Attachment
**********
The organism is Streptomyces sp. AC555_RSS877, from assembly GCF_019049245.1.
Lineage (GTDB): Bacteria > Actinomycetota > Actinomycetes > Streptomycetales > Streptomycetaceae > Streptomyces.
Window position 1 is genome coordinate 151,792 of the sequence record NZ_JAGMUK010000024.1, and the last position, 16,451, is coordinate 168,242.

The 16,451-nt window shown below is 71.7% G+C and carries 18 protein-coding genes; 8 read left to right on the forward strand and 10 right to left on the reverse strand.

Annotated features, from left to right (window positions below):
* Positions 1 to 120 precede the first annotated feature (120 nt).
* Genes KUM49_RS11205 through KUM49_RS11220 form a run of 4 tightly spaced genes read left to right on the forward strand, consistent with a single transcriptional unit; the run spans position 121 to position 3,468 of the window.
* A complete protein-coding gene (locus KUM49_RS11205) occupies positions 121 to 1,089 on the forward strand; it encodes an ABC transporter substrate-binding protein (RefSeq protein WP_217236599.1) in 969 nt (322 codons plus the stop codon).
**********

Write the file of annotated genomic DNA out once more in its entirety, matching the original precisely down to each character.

The organism is Streptomyces sp. AC555_RSS877, from assembly GCF_019049245.1.
Lineage (GTDB): Bacteria > Actinomycetota > Actinomycetes > Streptomycetales > Streptomycetaceae > Streptomyces.
Window position 1 is genome coordinate 151,792 of the sequence record NZ_JAGMUK010000024.1, and the last position, 16,451, is coordinate 168,242.

The 16,451-nt window shown below is 71.7% G+C and carries 18 protein-coding genes; 8 read left to right on the forward strand and 10 right to left on the reverse strand.

Annotated features, from left to right (window positions below):
* Positions 1 to 120 precede the first annotated feature (120 nt).
* Genes KUM49_RS11205 through KUM49_RS11220 form a run of 4 tightly spaced genes read left to right on the forward strand, consistent with a single transcriptional unit; the run spans position 121 to position 3,468 of the window.
* A complete protein-coding gene (locus KUM49_RS11205) occupies positions 121 to 1,089 on the forward strand; it encodes an ABC transporter substrate-binding protein (RefSeq protein WP_217236599.1) in 969 nt (322 codons plus the stop codon).